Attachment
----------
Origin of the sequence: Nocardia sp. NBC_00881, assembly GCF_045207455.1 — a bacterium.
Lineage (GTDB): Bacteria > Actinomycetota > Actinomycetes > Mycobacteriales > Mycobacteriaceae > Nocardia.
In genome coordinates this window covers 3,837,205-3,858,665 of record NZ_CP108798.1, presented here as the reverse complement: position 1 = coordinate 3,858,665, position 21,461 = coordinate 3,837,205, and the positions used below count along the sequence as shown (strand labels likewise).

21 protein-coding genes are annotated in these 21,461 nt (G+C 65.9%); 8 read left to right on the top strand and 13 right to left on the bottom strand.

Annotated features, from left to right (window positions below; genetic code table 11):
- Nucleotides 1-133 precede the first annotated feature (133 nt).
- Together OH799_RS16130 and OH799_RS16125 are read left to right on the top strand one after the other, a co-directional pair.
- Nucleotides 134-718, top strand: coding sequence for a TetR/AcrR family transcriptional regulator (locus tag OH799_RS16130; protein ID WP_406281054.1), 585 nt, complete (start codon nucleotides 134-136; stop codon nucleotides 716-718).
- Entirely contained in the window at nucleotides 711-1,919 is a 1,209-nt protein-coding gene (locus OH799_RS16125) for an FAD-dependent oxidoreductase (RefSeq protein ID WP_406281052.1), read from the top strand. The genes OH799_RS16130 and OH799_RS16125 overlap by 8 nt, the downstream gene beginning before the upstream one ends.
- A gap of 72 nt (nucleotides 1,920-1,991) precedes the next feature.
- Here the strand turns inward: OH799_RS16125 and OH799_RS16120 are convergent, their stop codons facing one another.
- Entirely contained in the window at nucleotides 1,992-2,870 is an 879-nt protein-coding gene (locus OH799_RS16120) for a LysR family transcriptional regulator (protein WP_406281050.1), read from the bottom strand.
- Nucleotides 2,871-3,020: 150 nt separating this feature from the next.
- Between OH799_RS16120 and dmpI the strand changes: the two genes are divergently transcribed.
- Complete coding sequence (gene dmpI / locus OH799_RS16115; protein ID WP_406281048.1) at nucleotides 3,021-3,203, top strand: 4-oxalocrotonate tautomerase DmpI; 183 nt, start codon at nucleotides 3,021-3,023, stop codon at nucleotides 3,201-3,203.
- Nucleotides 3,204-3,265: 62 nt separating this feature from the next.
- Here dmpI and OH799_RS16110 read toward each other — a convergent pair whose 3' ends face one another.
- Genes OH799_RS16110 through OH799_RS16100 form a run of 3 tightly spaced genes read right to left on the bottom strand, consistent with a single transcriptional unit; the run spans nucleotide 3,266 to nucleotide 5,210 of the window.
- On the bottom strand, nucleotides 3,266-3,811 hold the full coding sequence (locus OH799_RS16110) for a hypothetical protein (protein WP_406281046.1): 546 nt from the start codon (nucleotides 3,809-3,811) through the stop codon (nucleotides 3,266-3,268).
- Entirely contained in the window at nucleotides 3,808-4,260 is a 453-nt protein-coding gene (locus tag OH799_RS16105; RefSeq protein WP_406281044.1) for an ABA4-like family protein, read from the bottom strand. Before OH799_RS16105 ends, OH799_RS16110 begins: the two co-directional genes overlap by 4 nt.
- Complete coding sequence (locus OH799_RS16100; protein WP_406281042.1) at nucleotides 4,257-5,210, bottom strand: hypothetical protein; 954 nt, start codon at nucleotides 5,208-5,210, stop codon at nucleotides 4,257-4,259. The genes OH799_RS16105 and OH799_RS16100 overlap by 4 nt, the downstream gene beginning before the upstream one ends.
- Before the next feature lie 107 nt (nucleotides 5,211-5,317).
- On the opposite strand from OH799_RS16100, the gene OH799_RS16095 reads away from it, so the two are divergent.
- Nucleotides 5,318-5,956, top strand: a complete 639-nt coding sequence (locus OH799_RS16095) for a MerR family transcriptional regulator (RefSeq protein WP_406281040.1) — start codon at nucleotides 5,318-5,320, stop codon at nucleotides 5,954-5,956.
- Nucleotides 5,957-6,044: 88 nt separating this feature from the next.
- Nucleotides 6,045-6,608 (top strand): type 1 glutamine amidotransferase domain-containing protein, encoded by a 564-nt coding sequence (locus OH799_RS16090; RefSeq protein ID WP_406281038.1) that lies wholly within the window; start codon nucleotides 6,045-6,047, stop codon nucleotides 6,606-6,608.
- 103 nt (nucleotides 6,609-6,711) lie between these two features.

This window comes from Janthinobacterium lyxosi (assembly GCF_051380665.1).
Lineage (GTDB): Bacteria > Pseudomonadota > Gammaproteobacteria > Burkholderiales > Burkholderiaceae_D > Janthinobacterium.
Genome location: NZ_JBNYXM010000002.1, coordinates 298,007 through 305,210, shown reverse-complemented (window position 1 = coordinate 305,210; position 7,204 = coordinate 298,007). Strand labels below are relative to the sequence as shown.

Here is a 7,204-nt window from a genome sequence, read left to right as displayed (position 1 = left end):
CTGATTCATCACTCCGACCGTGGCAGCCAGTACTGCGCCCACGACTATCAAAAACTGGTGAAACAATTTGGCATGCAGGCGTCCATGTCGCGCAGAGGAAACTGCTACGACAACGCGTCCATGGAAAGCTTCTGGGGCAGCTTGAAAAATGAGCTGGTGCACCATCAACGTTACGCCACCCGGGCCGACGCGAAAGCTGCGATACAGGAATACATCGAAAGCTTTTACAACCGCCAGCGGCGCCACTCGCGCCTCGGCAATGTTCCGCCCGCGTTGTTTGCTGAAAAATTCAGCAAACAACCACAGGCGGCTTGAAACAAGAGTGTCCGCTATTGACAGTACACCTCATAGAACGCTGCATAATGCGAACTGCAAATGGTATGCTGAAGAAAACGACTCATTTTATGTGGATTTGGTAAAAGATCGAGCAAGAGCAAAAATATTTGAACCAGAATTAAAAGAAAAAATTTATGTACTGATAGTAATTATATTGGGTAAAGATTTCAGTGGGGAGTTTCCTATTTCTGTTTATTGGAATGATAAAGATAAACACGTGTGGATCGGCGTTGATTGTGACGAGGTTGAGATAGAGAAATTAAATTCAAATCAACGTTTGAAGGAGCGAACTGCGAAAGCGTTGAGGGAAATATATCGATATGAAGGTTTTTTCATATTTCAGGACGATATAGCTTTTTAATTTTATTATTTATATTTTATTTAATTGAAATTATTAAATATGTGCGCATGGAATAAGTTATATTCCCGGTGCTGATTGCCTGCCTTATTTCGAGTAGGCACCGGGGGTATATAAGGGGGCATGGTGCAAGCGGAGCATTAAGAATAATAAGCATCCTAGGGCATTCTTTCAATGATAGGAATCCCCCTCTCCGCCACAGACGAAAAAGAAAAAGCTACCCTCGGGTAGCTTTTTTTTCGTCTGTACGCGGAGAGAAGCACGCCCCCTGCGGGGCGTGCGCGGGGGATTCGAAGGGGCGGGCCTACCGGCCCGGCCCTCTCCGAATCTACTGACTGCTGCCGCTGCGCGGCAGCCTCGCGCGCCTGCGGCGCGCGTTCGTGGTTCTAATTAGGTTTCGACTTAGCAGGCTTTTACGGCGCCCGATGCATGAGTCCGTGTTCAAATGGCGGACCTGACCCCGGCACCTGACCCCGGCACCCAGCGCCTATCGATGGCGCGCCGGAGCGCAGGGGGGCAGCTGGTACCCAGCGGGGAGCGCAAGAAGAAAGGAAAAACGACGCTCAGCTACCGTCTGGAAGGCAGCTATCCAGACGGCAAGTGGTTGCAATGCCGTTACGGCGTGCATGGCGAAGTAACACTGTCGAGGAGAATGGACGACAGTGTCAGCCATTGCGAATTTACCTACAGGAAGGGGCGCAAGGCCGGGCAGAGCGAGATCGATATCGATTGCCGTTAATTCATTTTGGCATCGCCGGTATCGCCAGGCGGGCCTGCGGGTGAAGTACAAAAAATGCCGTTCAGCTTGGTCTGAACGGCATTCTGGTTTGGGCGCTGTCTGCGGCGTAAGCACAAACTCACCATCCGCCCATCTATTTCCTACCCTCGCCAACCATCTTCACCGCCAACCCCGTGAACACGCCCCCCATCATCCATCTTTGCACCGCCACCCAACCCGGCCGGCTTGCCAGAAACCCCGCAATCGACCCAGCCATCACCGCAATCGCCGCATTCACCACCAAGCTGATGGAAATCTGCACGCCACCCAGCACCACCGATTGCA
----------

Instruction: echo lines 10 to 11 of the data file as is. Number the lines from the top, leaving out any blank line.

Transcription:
- A gap of 72 nt (nucleotides 1,920-1,991) precedes the next feature.
- Here the strand turns inward: OH799_RS16125 and OH799_RS16120 are convergent, their stop codons facing one another.